There are at least twenty-three devices in our home that keep track of what we do. I say “at least” because there may be others I’m not aware of. It’s not unreasonable to think that anything I buy at this point – and definitely anything I get for free — is sending information about me to some outside entity. A shirt I recently ordered on Amazon has an odd pattern of silver threads running through the fabric – couldn’t this be a transmitter of some sort?
Just kidding – for now.
All of these devices have other jobs. In fact, most of them do other jobs I’ve come to depend on. For example, I don’t know what I would do without misleading weather forecasts, 17 blurry photos for every one that turned out okay, Wikipedia articles that circle the drain around subjects I had previously imagined could be exhausted in a sentence or two.
All of these devices lose their way with some regularity, giving me spinning images that suggest I contemplate the circularity of time, or rainbows, or beach balls, depending on my mood. They frequently demand upgrades that require shutting down whatever I was doing, sometimes for several minutes, sometimes for several hours, sometimes permanently. And let’s not get into the 78 passwords I have in circulation on a daily basis, some of which are “suggested” jumbles of letters, numbers and symbols I’m convinced are actually obscenities in the AI universe, “suggested” for my devices’ amusement.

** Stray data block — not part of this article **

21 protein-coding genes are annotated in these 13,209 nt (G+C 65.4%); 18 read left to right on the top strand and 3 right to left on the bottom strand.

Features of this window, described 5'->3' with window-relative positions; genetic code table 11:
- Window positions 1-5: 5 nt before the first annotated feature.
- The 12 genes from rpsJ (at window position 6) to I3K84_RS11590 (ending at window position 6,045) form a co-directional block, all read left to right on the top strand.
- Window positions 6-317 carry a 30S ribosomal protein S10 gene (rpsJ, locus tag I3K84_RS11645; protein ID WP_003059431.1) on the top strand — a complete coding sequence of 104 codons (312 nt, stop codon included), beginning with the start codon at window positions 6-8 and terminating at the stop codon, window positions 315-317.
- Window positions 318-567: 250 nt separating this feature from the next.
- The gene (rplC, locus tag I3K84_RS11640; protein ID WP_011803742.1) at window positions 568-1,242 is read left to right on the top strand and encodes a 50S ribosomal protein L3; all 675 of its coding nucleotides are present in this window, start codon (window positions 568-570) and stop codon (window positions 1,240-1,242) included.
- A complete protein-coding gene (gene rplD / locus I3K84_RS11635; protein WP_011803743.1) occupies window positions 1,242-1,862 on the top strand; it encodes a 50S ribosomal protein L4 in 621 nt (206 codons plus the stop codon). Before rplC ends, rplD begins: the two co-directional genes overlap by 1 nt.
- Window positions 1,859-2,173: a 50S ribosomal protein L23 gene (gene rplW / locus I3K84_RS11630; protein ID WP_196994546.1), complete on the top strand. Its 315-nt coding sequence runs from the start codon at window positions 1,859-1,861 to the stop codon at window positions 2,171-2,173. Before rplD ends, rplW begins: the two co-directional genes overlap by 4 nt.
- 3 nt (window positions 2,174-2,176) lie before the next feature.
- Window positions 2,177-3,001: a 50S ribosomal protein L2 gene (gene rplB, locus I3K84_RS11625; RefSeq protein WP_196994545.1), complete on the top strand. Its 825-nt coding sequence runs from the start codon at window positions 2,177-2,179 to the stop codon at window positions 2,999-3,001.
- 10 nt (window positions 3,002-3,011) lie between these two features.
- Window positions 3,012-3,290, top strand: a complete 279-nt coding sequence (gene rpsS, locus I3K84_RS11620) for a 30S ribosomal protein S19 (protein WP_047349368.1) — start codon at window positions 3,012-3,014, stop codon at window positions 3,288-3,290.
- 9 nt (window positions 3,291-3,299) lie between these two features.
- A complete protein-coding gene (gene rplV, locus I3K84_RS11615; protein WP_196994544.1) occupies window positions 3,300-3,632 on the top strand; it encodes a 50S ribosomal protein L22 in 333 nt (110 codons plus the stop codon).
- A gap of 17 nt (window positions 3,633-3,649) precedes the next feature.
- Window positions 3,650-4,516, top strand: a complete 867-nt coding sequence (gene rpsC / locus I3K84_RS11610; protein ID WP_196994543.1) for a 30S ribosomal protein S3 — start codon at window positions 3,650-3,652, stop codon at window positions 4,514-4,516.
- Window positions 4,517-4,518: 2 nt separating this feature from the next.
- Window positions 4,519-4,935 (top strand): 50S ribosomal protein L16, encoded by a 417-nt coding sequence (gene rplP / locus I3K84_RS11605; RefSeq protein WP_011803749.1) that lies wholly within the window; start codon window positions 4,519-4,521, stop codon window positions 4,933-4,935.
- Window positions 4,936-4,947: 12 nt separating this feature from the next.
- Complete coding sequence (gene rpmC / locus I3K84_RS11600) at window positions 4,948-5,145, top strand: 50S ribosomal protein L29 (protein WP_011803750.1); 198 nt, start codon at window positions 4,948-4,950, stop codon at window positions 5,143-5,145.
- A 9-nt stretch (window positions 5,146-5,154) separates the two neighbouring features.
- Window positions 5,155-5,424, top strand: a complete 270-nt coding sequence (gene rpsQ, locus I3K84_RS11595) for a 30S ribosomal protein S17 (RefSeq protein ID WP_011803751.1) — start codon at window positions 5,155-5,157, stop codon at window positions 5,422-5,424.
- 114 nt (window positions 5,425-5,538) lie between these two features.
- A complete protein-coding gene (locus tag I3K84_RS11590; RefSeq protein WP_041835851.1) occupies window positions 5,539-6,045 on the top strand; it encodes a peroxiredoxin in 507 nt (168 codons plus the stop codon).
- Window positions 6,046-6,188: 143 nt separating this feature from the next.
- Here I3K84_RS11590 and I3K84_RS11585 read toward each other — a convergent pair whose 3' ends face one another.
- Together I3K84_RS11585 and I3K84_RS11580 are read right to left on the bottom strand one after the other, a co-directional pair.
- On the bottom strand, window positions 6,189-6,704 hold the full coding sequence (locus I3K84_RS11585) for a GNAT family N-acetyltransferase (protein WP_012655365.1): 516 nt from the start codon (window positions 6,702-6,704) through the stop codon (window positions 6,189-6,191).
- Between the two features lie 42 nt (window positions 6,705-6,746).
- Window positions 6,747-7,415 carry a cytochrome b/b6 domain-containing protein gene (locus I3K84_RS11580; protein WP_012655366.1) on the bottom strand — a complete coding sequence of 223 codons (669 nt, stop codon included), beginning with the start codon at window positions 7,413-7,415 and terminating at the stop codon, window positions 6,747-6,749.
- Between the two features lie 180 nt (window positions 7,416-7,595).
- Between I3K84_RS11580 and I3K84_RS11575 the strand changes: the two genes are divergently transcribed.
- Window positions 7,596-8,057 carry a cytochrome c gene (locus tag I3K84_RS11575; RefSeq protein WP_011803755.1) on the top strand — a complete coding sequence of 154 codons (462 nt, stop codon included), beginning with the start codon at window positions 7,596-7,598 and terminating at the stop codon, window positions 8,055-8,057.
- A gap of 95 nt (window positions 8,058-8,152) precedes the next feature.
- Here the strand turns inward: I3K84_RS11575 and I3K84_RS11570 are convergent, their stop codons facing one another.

So their secondary jobs are dispatched with occasional pizzazz, frequent competence and a regular dose of Not Happening. I’m fairly certain that their primary job – keeping others informed of what I am thinking and doing – is accomplished quite skillfully.
But it’s fun to imagine that the data they are sending out about me is just as mixed-up as the services they are providing in return for my attention devotion. I am consoled by the thought that service providers believe in a parallel me that loves nothing more than passing the time by tossing beach balls over shimmering rainbows.